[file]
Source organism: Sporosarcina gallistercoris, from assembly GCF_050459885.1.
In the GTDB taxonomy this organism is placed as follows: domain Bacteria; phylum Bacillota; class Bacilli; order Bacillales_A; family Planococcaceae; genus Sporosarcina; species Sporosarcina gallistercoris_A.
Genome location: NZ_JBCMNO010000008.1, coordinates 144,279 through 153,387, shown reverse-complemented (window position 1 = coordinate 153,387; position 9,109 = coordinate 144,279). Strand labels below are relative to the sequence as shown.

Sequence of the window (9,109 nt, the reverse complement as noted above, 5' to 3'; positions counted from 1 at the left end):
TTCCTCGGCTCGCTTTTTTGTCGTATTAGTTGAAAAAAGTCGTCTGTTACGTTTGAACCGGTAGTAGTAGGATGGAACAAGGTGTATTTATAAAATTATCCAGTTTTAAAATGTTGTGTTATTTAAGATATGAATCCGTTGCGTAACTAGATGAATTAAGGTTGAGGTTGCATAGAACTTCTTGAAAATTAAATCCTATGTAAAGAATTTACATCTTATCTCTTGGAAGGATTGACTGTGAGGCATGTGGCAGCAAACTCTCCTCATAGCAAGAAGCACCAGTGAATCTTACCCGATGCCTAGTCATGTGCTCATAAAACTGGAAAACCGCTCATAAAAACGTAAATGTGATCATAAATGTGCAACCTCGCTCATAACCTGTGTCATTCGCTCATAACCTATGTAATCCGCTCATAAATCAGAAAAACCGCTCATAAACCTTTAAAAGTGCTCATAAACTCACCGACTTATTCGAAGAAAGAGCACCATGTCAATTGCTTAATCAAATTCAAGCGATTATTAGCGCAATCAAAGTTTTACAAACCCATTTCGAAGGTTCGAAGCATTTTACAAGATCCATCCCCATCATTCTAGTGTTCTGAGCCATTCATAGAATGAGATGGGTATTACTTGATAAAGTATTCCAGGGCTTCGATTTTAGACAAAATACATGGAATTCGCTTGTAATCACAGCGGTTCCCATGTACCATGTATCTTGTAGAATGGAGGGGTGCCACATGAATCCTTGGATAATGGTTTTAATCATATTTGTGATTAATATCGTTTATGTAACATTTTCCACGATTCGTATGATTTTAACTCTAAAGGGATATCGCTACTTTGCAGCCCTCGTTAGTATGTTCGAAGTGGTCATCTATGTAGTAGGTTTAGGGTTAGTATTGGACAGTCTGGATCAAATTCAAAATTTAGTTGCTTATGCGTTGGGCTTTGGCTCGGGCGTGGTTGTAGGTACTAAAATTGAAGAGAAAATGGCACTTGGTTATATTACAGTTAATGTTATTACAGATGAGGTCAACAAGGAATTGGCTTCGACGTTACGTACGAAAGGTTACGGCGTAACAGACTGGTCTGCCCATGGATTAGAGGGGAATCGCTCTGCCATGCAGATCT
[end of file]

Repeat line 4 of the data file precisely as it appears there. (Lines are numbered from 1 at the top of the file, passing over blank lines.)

Sequence of the window (9,109 nt, the reverse complement as noted above, 5' to 3'; positions counted from 1 at the left end):